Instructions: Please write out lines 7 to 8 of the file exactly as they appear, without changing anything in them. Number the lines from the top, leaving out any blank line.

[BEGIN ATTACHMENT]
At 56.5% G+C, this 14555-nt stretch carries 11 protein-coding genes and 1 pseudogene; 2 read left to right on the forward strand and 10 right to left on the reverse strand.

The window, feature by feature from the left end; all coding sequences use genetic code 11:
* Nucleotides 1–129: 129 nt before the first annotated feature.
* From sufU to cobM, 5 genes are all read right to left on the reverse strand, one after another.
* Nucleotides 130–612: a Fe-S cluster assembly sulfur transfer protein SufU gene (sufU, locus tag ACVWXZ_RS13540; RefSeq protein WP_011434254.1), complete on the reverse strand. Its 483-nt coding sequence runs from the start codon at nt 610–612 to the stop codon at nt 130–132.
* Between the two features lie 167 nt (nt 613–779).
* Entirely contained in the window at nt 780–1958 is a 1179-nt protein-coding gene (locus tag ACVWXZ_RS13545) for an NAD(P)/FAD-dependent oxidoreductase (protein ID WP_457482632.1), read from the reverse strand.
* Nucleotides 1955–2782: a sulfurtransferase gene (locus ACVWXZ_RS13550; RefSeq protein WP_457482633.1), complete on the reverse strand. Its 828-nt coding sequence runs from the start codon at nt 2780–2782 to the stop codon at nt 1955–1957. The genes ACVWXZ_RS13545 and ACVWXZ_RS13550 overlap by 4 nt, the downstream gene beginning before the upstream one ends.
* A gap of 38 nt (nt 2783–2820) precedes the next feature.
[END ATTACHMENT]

* Entirely contained in the window at nt 780–1958 is a 1179-nt protein-coding gene (locus tag ACVWXZ_RS13545) for an NAD(P)/FAD-dependent oxidoreductase (protein ID WP_457482632.1), read from the reverse strand.
* Nucleotides 1955–2782: a sulfurtransferase gene (locus ACVWXZ_RS13550; RefSeq protein WP_457482633.1), complete on the reverse strand. Its 828-nt coding sequence runs from the start codon at nt 2780–2782 to the stop codon at nt 1955–1957. The genes ACVWXZ_RS13545 and ACVWXZ_RS13550 overlap by 4 nt, the downstream gene beginning before the upstream one ends.